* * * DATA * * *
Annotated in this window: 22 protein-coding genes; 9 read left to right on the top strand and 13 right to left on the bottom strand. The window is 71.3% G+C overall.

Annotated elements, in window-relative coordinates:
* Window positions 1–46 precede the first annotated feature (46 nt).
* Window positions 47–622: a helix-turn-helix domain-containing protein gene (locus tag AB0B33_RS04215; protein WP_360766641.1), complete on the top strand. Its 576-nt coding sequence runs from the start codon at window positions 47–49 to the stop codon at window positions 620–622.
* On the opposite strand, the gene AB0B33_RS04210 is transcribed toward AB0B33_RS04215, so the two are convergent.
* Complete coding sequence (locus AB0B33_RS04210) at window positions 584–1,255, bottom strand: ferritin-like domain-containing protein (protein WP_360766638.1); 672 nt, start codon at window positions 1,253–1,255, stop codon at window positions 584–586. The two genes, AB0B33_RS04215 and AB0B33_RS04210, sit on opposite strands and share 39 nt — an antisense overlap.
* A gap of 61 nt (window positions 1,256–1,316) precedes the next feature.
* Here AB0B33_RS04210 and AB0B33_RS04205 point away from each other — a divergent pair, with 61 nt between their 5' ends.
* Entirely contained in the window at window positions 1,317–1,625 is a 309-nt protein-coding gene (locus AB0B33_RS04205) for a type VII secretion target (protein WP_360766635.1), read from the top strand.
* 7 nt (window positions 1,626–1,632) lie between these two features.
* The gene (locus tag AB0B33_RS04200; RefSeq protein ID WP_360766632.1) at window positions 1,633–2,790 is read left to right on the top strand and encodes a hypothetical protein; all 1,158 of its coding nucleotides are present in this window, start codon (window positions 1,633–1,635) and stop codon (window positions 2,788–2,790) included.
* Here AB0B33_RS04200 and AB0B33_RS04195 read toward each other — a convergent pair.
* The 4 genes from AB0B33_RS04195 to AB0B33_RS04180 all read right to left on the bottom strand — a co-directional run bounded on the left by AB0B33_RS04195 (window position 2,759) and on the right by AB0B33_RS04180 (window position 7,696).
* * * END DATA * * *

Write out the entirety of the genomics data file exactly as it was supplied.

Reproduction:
Annotated in this window: 22 protein-coding genes; 9 read left to right on the top strand and 13 right to left on the bottom strand. The window is 71.3% G+C overall.

Annotated elements, in window-relative coordinates:
* Window positions 1–46 precede the first annotated feature (46 nt).
* Window positions 47–622: a helix-turn-helix domain-containing protein gene (locus tag AB0B33_RS04215; protein WP_360766641.1), complete on the top strand. Its 576-nt coding sequence runs from the start codon at window positions 47–49 to the stop codon at window positions 620–622.
* On the opposite strand, the gene AB0B33_RS04210 is transcribed toward AB0B33_RS04215, so the two are convergent.
* Complete coding sequence (locus AB0B33_RS04210) at window positions 584–1,255, bottom strand: ferritin-like domain-containing protein (protein WP_360766638.1); 672 nt, start codon at window positions 1,253–1,255, stop codon at window positions 584–586. The two genes, AB0B33_RS04215 and AB0B33_RS04210, sit on opposite strands and share 39 nt — an antisense overlap.
* A gap of 61 nt (window positions 1,256–1,316) precedes the next feature.
* Here AB0B33_RS04210 and AB0B33_RS04205 point away from each other — a divergent pair, with 61 nt between their 5' ends.
* Entirely contained in the window at window positions 1,317–1,625 is a 309-nt protein-coding gene (locus AB0B33_RS04205) for a type VII secretion target (protein WP_360766635.1), read from the top strand.
* 7 nt (window positions 1,626–1,632) lie between these two features.
* The gene (locus tag AB0B33_RS04200; RefSeq protein ID WP_360766632.1) at window positions 1,633–2,790 is read left to right on the top strand and encodes a hypothetical protein; all 1,158 of its coding nucleotides are present in this window, start codon (window positions 1,633–1,635) and stop codon (window positions 2,788–2,790) included.
* Here AB0B33_RS04200 and AB0B33_RS04195 read toward each other — a convergent pair.
* The 4 genes from AB0B33_RS04195 to AB0B33_RS04180 all read right to left on the bottom strand — a co-directional run bounded on the left by AB0B33_RS04195 (window position 2,759) and on the right by AB0B33_RS04180 (window position 7,696).